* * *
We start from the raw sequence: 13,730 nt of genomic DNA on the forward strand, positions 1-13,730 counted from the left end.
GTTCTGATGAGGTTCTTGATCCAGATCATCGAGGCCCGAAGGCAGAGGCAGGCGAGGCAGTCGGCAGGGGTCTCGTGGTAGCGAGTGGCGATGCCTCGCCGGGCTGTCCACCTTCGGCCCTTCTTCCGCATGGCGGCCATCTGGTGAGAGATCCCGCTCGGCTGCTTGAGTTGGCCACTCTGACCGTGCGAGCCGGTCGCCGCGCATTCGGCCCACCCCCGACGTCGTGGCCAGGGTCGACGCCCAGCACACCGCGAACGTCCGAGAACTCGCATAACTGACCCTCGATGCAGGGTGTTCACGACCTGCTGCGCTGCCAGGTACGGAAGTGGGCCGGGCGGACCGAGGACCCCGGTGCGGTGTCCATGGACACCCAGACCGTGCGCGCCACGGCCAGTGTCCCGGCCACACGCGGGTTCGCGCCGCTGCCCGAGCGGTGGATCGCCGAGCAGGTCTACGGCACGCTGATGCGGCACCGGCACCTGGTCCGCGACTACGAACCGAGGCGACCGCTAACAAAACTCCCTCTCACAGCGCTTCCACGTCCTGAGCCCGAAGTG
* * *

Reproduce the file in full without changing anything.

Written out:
We start from the raw sequence: 13,730 nt of genomic DNA on the forward strand, positions 1-13,730 counted from the left end.
GTTCTGATGAGGTTCTTGATCCAGATCATCGAGGCCCGAAGGCAGAGGCAGGCGAGGCAGTCGGCAGGGGTCTCGTGGTAGCGAGTGGCGATGCCTCGCCGGGCTGTCCACCTTCGGCCCTTCTTCCGCATGGCGGCCATCTGGTGAGAGATCCCGCTCGGCTGCTTGAGTTGGCCACTCTGACCGTGCGAGCCGGTCGCCGCGCATTCGGCCCACCCCCGACGTCGTGGCCAGGGTCGACGCCCAGCACACCGCGAACGTCCGAGAACTCGCATAACTGACCCTCGATGCAGGGTGTTCACGACCTGCTGCGCTGCCAGGTACGGAAGTGGGCCGGGCGGACCGAGGACCCCGGTGCGGTGTCCATGGACACCCAGACCGTGCGCGCCACGGCCAGTGTCCCGGCCACACGCGGGTTCGCGCCGCTGCCCGAGCGGTGGATCGCCGAGCAGGTCTACGGCACGCTGATGCGGCACCGGCACCTGGTCCGCGACTACGAACCGAGGCGACCGCTAACAAAACTCCCTCTCACAGCGCTTCCACGTCCTGAGCCCGAAGTG